Climate change impacts have largely affected the livelihood of fishermen along the country's southern coast, deteriorating their financial conditions and forcing them to migrate to urban areas, according to a recent study.
Frequent natural calamities, especially cyclone, compelled the fishermen to reduce fishing trips, while a rise in temperature and salinity decreased fish reserves near the mainland in recent years for which they had to travel further into deep sea to find fish, it said.
The Christian Commission for Development in Bangladesh (CCDB) conducted the study, from June 2016 to July 2017, by surveying economic and non-economic climate-induced loss of 68 fishermen in two southern upazilas -- Patharghata of Barguna and Cox's Bazar Sadar.
The findings were unveiled yesterday at a seminar organised by CCDB in association with Coastal Development Program (CPD), Centre for Participatory Research and Development (CPRD) and Network on Climate Change in Bangladesh (NCC'B) at the capital's The Daily Star Centre.
About 59 percent of the fishermen in the upazilas had to abandon their fishing trips for three to four times during the last one year due to cyclone warning, the study said.
Apart from the loss of fishing, the unfinished trips damaged logistics worth Tk 3,047 per fisherman in every seven-day trip, it said.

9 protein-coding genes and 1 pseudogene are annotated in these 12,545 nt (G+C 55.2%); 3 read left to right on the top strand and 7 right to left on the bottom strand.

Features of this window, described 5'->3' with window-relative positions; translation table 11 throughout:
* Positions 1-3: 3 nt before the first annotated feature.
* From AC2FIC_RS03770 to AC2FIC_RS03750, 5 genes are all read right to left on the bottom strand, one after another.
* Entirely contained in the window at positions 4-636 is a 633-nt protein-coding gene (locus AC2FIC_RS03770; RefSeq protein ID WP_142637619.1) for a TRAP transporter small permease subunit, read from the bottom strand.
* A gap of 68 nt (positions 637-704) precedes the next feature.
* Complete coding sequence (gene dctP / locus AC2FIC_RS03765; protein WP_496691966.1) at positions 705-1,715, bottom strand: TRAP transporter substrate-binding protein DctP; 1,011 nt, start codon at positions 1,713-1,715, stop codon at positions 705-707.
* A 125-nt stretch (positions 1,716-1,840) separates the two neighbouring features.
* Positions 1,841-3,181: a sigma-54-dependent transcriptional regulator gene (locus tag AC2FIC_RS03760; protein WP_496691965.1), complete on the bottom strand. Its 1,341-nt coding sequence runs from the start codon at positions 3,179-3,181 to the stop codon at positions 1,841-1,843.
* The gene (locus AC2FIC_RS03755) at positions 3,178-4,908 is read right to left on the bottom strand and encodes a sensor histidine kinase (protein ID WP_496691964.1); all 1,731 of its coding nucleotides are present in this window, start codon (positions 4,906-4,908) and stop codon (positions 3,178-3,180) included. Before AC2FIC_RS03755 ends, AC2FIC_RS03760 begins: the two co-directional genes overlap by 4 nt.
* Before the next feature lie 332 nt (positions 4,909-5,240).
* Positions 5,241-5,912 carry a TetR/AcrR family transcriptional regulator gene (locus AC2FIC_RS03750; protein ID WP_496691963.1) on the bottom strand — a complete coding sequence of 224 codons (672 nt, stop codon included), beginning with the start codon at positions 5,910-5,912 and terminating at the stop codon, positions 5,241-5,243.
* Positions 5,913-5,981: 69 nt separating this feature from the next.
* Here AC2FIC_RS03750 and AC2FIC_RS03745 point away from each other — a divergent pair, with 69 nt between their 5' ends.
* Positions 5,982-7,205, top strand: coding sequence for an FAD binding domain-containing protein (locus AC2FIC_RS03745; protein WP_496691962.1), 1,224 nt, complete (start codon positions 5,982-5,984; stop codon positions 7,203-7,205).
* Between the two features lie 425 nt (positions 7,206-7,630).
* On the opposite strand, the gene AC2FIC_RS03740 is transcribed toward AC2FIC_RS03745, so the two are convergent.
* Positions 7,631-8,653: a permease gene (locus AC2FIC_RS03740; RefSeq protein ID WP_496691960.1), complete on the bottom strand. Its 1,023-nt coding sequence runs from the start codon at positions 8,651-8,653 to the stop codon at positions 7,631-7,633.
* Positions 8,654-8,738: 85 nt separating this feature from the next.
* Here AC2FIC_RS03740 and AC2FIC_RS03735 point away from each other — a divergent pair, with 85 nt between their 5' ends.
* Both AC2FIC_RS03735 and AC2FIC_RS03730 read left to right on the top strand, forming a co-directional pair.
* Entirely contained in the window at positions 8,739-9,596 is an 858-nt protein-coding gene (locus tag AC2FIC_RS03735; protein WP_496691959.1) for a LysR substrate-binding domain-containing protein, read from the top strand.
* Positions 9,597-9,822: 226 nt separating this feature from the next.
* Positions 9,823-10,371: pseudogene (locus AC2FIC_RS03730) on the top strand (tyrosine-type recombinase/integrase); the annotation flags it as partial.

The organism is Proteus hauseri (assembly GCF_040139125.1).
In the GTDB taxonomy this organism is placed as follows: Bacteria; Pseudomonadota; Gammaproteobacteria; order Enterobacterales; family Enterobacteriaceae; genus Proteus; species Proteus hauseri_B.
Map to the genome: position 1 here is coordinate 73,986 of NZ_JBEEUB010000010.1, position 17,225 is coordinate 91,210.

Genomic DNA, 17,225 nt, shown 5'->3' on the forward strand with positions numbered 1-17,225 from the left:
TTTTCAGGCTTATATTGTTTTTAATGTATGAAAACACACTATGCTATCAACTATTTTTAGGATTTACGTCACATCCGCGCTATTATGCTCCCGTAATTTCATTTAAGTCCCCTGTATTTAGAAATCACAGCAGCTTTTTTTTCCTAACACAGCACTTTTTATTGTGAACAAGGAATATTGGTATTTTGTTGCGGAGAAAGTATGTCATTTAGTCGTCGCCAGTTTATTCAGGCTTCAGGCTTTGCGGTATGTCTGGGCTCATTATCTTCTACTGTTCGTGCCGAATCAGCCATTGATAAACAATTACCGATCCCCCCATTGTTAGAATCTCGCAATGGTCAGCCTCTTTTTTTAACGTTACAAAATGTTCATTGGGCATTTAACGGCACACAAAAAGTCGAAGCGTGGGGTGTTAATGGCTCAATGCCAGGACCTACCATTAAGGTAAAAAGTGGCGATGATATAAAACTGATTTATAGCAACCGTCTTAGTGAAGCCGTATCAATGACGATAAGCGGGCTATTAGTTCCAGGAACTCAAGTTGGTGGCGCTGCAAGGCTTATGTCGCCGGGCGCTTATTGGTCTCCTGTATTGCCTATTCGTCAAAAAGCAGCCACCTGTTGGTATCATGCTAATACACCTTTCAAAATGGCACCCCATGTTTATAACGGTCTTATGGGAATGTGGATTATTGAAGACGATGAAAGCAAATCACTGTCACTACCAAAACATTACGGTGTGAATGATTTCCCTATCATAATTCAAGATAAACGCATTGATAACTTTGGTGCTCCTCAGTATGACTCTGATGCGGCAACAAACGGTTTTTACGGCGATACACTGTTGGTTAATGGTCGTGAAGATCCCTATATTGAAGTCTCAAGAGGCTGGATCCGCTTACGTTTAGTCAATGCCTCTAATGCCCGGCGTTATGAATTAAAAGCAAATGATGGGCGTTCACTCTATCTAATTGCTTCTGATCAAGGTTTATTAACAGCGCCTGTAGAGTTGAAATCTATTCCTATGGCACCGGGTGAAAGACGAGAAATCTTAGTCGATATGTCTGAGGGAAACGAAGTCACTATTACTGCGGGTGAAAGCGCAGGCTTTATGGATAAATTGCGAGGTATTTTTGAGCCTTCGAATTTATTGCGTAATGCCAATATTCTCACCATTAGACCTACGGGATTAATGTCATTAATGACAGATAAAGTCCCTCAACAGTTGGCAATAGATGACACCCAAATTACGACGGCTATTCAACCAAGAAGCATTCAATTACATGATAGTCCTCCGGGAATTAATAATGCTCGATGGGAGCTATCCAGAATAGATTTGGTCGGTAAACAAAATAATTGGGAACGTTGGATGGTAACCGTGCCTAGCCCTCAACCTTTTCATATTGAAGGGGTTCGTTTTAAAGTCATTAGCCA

With fish stocks dwindling near the shore, the fishermen had to travel 10 to 15 hours more towards the deep sea, the study added.
Revealing the findings, researcher Habib Torikul said that as their financial condition deteriorated, the fishermen lent money from local lenders. “And at some point, they had to change their profession and migrate to the urban areas,” he said.
The fishermen also had to suffer from different non-economic loss and damage like death, physical and psychological wounds, deprivation of their children's education, and poor social status, said Habib, also the documentation officer of CCDB.
The study recommended finding alternative livelihood options or employment opportunities for these fishing families, and developing new fishing technologies to help them adapt to climate change impacts.
It also called for strengthening the government's social safety-net programmes and ensuring proper management of existing ones.
Speaking as chief guest, climate expert Prof Ainun Nishat said the authorities should focus on capacity building and food production to ensure adaptation and mitigation measures.
At the same time, the government has to strengthen lobbying to earn compensation from the industrialised countries which are mainly responsible for climate change, he said.
“The loss and damage triggered by climate change would continue to increase, no matter whether the global temperature rises by two or four degrees Celsius,” said Ainun Nishat, professor emeritus of Brac University.
Joyanta Adhikari, executive director of CCDB; Dr Fazle Rabbi Sadeque Ahmed, a director of Palli Karma-Sahayak Foundation (PKSF); Hafijul Islam Khan, executive director of Centre for Climate Justice-Bangladesh; Thomas Hirsch, executive director of Germany-based Climate and Development Advice, and Md Shamsuddoha, chief executive of CPRD, also spoke among others.